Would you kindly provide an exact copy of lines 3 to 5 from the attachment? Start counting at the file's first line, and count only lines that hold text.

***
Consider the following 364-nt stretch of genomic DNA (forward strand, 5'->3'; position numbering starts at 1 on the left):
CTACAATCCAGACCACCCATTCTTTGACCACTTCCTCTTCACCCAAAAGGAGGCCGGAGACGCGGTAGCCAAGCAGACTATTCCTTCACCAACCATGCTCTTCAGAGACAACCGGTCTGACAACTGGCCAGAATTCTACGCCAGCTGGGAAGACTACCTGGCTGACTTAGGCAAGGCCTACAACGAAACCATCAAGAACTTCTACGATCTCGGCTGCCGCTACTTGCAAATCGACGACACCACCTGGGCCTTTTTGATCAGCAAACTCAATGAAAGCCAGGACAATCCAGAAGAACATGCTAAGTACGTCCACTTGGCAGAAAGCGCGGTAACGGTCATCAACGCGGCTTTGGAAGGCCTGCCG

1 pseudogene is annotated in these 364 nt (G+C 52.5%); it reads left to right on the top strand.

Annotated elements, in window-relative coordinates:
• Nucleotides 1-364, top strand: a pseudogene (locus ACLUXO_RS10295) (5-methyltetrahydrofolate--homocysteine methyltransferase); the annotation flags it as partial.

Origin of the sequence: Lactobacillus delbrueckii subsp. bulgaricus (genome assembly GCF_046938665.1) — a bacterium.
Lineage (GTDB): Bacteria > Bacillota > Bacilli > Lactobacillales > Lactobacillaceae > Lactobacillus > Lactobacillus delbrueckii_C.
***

1 pseudogene is annotated in these 364 nt (G+C 52.5%); it reads left to right on the top strand.

Annotated elements, in window-relative coordinates:
• Nucleotides 1-364, top strand: a pseudogene (locus ACLUXO_RS10295) (5-methyltetrahydrofolate--homocysteine methyltransferase); the annotation flags it as partial.